Later, on redirect, defense counsel played the surveillance video and asked Case questions about what was depicted. Counsel referred to a point in the video where Burley is seen making motions that counsel described as “shadow boxing.” Case testified that he saw those actions from his cell and that it looked to him like “a threat, maybe a pre-warning.” Following his testimony, Case rested his defense without presenting further testimony or other evidence.
In rebuttal, the State called Malcolm as a witness. Malcolm testified that he was a correctional officer at the Lancaster County jail and that he had known Case as an inmate during the period from December 2017 through February 2018. Malcolm supervised Case in his work as a porter, and as a result, he likely had more interaction with Case than with other inmates. Malcolm testified that he would sometimes have conversations with Case when no other inmates were around, but he testified that Case had never discussed any problems he was having with Burley and had never confided that Burley was targeting him for assault. Malcolm testified that he had never witnessed Burley bullying Case and that if he had witnessed such behavior or if Case had reported such behavior, he would have documented it in a report according to procedure rather than attempting to handle the situation himself. Malcolm further testified that if Case had reported being threatened by Burley, he could have been placed in protective custody. On cross-examination, Malcolm testified, inter alia, that inmates in protective custody were subject to more restrictions and more time in their cells than other inmates. After the State rested its rebuttal, Case renewed his motion to dismiss and the court overruled the motion.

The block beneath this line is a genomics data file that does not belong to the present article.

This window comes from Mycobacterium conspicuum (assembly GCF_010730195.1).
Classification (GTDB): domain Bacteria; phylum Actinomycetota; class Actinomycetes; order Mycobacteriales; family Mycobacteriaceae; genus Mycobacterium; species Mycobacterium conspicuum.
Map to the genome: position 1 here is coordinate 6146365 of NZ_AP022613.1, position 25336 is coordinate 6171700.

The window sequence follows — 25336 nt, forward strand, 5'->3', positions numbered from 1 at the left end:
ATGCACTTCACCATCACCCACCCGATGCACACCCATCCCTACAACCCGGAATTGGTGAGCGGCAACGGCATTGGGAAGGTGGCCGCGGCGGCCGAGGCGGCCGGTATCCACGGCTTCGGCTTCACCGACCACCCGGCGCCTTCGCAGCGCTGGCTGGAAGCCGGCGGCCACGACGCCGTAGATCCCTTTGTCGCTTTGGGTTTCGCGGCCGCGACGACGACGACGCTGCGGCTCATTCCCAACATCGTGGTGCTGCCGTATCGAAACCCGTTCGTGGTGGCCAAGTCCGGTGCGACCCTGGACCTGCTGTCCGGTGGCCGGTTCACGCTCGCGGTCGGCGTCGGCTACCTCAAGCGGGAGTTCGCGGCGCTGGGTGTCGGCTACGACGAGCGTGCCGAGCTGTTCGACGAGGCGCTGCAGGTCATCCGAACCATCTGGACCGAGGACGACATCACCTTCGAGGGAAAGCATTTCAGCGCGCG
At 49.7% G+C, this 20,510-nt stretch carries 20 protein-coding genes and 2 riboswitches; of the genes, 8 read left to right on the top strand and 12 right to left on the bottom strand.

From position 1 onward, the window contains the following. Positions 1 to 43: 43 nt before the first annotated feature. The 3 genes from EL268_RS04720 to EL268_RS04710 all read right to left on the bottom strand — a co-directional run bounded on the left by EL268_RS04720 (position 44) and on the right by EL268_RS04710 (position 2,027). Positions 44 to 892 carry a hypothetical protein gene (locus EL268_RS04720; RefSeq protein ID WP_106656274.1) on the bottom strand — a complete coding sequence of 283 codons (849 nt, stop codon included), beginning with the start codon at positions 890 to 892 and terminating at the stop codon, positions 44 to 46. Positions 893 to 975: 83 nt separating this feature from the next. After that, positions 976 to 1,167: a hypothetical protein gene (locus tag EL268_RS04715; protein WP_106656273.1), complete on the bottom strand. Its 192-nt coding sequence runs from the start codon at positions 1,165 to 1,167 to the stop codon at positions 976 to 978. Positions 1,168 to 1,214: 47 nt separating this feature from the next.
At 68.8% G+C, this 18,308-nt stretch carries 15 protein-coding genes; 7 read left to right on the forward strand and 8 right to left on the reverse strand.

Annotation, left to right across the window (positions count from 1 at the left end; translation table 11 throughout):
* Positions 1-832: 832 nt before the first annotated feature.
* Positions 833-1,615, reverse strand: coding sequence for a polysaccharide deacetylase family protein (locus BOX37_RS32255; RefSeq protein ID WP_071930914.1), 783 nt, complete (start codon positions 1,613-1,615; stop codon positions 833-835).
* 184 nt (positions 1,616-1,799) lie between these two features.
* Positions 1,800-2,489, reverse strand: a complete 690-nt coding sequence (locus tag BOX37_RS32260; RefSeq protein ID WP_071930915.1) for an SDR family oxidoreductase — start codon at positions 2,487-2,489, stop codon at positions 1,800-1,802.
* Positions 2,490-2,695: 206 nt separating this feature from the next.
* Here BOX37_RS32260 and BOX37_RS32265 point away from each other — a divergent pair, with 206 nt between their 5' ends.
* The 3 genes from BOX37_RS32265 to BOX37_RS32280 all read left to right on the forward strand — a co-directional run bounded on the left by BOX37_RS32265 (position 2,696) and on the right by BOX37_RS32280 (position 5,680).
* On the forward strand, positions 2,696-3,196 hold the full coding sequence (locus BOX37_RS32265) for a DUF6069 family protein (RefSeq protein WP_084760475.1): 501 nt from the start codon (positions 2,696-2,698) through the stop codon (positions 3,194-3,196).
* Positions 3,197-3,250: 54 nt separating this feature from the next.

At the jury instruction conference, the main issue of discussion was Case’s proposed instruction on self-defense. Case proposed the following instruction:
Case acted in self-defense if:
- . . . Burley used or threatened force against . . . Case; and
- Under the circumstances as they existed at the time, . . . Case reasonably believed that the force he used against . . . Burley was immediately necessary to protect himself against any such force used or threatened by . . . Burley.
The fact that . . . Case [may] have been wrong in estimating the danger does not matter so long as there was reasonable basis for he believed [sic] and he acted reasonably in response to those beliefs.